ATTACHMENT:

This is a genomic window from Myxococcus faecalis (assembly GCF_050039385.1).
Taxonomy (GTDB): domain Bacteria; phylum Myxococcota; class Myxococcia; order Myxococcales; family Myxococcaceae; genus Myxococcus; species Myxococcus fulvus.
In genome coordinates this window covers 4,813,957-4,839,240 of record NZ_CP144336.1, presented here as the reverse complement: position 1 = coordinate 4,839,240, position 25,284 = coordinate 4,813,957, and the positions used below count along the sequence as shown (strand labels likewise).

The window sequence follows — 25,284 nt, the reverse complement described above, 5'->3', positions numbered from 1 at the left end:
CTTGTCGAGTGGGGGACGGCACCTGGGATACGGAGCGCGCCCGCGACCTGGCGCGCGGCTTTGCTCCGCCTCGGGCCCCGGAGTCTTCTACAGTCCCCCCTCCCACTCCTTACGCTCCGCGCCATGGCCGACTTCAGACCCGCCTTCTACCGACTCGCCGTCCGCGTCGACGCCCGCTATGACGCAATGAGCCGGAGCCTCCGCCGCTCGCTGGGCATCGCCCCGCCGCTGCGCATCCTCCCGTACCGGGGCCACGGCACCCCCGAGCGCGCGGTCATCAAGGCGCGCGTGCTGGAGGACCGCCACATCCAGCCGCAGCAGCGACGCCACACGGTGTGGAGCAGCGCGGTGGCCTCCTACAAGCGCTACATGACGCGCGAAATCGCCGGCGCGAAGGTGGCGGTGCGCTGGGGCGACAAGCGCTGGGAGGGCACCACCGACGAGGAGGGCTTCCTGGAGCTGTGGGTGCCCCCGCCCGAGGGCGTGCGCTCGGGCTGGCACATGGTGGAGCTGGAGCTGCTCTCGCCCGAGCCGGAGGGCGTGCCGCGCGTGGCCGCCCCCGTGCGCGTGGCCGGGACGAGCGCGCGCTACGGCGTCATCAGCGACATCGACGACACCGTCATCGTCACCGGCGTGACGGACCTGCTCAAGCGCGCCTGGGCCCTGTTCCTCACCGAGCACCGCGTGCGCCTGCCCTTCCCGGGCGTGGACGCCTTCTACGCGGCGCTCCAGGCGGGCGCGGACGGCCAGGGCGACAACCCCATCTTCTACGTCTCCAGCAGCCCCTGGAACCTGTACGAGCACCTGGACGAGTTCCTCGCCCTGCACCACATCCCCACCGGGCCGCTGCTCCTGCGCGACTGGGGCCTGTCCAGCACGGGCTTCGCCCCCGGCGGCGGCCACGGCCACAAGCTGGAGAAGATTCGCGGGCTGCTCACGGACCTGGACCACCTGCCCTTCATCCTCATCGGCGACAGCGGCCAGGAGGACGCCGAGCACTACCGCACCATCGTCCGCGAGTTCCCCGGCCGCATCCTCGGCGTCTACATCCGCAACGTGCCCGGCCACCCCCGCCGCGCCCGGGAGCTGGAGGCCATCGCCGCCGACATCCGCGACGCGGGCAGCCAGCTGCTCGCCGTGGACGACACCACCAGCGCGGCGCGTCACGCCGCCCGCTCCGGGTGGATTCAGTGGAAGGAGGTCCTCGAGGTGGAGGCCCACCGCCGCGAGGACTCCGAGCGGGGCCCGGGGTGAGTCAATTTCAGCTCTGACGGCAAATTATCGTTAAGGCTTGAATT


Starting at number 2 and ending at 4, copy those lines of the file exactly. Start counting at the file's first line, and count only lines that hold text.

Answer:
Taxonomy (GTDB): domain Bacteria; phylum Myxococcota; class Myxococcia; order Myxococcales; family Myxococcaceae; genus Myxococcus; species Myxococcus fulvus.
In genome coordinates this window covers 4,813,957-4,839,240 of record NZ_CP144336.1, presented here as the reverse complement: position 1 = coordinate 4,839,240, position 25,284 = coordinate 4,813,957, and the positions used below count along the sequence as shown (strand labels likewise).

The window sequence follows — 25,284 nt, the reverse complement described above, 5'->3', positions numbered from 1 at the left end: